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OSPF Election Process

Just want to clarify the DR/BDR election process.

Does it select the DR in this order? -Highest priority becomes DR, if all same priority then: -Highest Router ID, if no RID then: -Highest IP on loopback interface, if not set then: -Highest IP on physical interface

Hope that make sense.

Appreciate the help :)

10 comments
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level 1
IT depends2 points · 8 months ago

Does it select the DR in this order? -Highest priority becomes DR, if all same priority then: -Highest Router ID

Till there you are correct.

if no RID then: -Highest IP on loopback interface, if not set then: -Highest IP on physical interface

You can't reach the DR/BDR election if there is no RID.

level 2
CCNAOriginal Poster1 point · 8 months ago

Ahh yes, what I meant by "no RID" is no RID set by the user using the router id command. I can see now it should be a question of priority vs RID - however I've added/mixed the rid selection process in there as well. Thank you !

level 3
Just 'cause it ain't in my flair doesn't mean I don't have certs1 point · 8 months ago

It's just simply highest priority, then highest RID. If you have two routers with the same RID, shit's broken. Same if you don't have an RID at all.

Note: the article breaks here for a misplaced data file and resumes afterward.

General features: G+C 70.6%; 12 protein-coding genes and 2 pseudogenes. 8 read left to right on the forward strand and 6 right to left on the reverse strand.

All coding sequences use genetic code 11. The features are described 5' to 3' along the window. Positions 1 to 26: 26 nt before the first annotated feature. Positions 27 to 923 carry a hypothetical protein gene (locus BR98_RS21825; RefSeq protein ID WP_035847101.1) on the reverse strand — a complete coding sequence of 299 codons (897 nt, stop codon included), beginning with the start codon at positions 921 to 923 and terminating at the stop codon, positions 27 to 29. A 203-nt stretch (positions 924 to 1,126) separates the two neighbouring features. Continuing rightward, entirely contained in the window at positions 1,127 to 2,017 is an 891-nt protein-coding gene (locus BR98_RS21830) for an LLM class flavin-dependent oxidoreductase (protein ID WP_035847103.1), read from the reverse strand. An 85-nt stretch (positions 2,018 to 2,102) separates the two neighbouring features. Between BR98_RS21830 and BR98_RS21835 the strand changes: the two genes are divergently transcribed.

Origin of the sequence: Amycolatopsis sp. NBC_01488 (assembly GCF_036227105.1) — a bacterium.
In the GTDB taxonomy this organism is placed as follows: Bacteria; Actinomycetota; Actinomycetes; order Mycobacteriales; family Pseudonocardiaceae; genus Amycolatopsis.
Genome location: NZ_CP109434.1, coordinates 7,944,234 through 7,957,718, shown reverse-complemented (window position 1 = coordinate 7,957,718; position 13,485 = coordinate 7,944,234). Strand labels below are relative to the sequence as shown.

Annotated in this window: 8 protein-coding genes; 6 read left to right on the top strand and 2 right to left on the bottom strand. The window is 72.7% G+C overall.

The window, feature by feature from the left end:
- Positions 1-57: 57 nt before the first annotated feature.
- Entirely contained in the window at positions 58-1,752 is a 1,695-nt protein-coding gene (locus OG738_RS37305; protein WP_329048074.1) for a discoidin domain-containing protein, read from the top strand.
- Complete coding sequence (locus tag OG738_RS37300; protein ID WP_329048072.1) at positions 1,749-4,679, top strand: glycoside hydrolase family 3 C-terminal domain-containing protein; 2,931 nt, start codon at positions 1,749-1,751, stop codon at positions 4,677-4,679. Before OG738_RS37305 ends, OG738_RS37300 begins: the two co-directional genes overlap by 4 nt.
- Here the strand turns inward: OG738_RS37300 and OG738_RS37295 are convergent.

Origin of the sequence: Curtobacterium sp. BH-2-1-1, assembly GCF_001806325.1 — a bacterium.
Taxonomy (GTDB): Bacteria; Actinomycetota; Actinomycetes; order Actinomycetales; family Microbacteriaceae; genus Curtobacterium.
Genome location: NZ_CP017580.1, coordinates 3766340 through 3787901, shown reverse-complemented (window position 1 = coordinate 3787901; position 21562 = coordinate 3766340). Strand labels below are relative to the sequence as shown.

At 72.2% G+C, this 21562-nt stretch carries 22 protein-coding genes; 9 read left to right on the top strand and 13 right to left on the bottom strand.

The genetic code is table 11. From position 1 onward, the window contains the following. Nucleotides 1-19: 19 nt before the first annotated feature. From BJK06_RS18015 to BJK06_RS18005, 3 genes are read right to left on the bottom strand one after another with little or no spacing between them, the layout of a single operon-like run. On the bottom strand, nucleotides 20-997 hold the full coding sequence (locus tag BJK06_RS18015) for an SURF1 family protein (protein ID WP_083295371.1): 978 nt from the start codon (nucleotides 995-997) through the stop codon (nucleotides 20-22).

level 4
[deleted]
1 point · 8 months ago

Adjacency wouldn't even form with same RID therefore no DR/BDR election process. If you get to the point where you've got two devices with the same RID in an election process you've hit the part of the code which generally has a comment like

/* shit, you should never get to this point - abort, abort, abort */
level 1
Now with more Cisco!1 point · 8 months ago

Keep in mind that DR/BDR election based on Priority and RID is an OSPF concept. The device conveniently selecting a RID from a loopback or physical address if none is supplies is a Cisco feature. OSPF doesn't care where your RID comes from, just that you have one, and it's unique. Cisco noticed that those rules are generally followed for interface addresses--especially loopbacks--and so tried to make your life easier.

level 1
Meow 🐈🐈Meow 🐱🐱 Meow Meow🍺🐈🐱Meow A+!1 point · 8 months ago

Close, except that OSPF must have a router id

level 2
CCNAOriginal Poster1 point · 8 months ago

I understand that the router will always have an RID (whether you set it or it uses an interface IP) but if you set the priority higher than other routers, will the routers use that to select the DR over the highest RID?

level 3
IT depends3 points · 8 months ago

Correct, it goes like this:

  1. Highest OSPF priority

  2. Highest RID

level 4
CCNAOriginal Poster1 point · 8 months ago

Excellent thanks guys :)

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